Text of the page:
The archeologists made a startling discovery when they dug up a young woman’s grave in Athens, Greece. The archaeologists unearthed five lead tablets that cursed the tavern keepers 2400 years ago.
Ancient tablets reveal that four pairs of husband-wife who were tavern keepers were cursed in the curse tablet while the fifth tablet was left blank presumably filled with oral incantations or spells.
Out of the five, four lead tablets are inscribed with curses that implore the underworld Gods(Chthonic) to target four different husband-wife tavern keepers in Athens. The fifth tablet probably had a spell or incantation and was left blank by the writer.
The five tablets were pricked with an iron nail. They were then folded neatly and placed in the grave. The graves are regarded as the pathway to the Gods. Depositing the tablets in the grave give the tablets easy access to Gods. The ancients believed that the Gods would be forced to do the person’s bidding once the tablet reached the Gods domain.
Cast your hate upon Phanagora and Demetrios goes the curse invoked upon one of the hapless tavern owners.
“Cast your hate upon Phanagora and Demetrios and their tavern and their property and their possessions. I will bind my enemy Demetrios, and Phanagora, in blood and in ashes, with all the dead…”
“I will bind you in such a bind, Demetrios, as strong as is possible, and I will smite down a kynotos on tongue.”
One of the curses targeted a husband-wife couple Phanagora and Demetrios. The curse asks the gods to cast their hate upon the two and on their tavern, property and possessions as well. The wrath of the curse does not decrease even after seeking the destruction of Phanagora and Demetrious property.
It targets Demetrios and promises to bind him and strike him with a kynotos on his tongue (The word “kynotos”means dog’s ear, a slang for a low throw on a dice roll).
Jessica Lamont, an instructor at John Hopkins university in Baltimore wrote in an article (published in the journal Zeitschrift für Papyrologie und Epigraphik.) that the hammering of the nail into the lead tablet was a symbolic echoing of this wish fulfilment.
The word kynotos throws light on the social structures of Greece.Taverns weren’t just a watering hole but was buzzing with gambling and other anti-social activities.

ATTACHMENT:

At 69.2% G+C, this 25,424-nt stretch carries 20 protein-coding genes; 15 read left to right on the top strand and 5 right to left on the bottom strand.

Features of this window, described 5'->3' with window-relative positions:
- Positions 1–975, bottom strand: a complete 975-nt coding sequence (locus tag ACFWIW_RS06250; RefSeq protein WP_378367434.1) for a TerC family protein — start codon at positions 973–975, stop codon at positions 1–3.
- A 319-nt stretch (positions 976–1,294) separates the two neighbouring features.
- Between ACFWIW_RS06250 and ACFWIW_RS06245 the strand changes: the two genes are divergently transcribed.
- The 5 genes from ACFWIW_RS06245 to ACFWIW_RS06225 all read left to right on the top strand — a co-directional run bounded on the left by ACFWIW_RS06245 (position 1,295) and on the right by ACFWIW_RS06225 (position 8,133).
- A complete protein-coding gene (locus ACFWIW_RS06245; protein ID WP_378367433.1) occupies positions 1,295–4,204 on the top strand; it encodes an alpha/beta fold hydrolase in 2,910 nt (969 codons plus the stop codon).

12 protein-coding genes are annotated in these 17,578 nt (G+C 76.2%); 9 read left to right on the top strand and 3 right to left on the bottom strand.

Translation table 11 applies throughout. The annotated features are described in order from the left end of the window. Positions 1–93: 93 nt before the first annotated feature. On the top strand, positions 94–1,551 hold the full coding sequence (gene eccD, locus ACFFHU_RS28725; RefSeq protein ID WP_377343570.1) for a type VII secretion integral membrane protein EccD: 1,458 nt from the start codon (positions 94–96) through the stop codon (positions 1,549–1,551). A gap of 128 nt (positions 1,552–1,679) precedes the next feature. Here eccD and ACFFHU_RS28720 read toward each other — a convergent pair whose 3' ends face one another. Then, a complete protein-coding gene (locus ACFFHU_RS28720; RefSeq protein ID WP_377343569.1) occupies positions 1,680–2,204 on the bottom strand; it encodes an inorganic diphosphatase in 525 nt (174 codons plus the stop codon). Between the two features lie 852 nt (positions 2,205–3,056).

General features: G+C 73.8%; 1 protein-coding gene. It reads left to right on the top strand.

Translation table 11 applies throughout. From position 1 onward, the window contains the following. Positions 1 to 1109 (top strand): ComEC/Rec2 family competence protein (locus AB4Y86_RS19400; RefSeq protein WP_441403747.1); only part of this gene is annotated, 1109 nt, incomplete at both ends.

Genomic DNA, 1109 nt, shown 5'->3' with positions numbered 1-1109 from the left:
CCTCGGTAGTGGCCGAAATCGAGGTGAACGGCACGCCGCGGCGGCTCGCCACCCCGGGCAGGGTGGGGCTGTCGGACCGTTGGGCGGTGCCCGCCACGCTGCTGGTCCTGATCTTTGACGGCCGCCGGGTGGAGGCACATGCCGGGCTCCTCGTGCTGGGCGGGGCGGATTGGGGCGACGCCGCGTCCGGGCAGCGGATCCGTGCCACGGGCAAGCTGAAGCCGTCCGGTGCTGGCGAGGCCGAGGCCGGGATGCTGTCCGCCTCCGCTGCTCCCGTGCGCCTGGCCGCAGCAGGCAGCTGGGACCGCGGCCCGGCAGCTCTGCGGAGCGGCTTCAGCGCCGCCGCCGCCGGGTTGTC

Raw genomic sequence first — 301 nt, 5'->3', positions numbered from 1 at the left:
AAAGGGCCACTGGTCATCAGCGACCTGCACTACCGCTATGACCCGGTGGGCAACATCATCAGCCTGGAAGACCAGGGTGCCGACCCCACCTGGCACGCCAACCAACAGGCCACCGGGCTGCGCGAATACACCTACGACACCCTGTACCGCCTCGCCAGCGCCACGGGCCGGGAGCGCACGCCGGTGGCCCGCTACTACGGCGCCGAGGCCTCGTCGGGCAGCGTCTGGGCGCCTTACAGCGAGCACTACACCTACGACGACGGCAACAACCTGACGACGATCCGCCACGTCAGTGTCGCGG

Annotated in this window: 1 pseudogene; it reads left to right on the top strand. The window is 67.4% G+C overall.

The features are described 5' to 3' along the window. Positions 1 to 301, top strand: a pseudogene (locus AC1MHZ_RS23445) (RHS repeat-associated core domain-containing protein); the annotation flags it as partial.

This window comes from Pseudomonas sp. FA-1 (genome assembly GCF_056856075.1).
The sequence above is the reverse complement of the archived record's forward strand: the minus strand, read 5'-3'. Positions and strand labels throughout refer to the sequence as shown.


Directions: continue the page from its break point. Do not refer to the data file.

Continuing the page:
A woman’s grave complete with ritual libations yields the five cursed tablets. The woman may not be connected with the curse tablets. The grave was discovered northeast of the Piraeus.
The five tablets were found in a woman’s grave. The grave was located northeast of the Piraeus, the port of Athens. The grave contained the cremated remains of the woman and displayed few signs of ritual libations. The archaeologists associated with Greece’s Ephorate for Prehistoric and Classical Antiquities excavated the grave in 2003.
Speaking about the significance of the tablet inside the grave, Lamont says that the curse tablets are supposed to be buried in a subterranean location such as a grave or well. The ancients believe that the underground locations acted as a bridge through which the curses reached the underworld Gods. The woman who was found with the curse tablets may not have had anything to do with the tablet. Unscrupulous elements could have used her grave as an accessible spot to bury the tablet.
The eloquent writing on the tablet indicates that a professional curse writer created these curse tablets. Other services of the curse writer could include casting charms, spells or incantations to fulfil the wishes of their customer.
Shedding light into another facet of the Greek society, the tablet reveals that it was written by a professional curse writer well versed in eloquent prose.
The tablets with it’s eloquent and well-structured prose could only have been written by a professional curse writer. It is perhaps shocking to realize that curse writing flourished as trade. The services of a professional curse writer included casting spells, charms or uttering the incantation that ensured the fulfilment of the purchaser’s wishes.
Lamont, who examined the tablet kept in Piraeus museum believes that the curse may have been placed by a rival tavern keeper.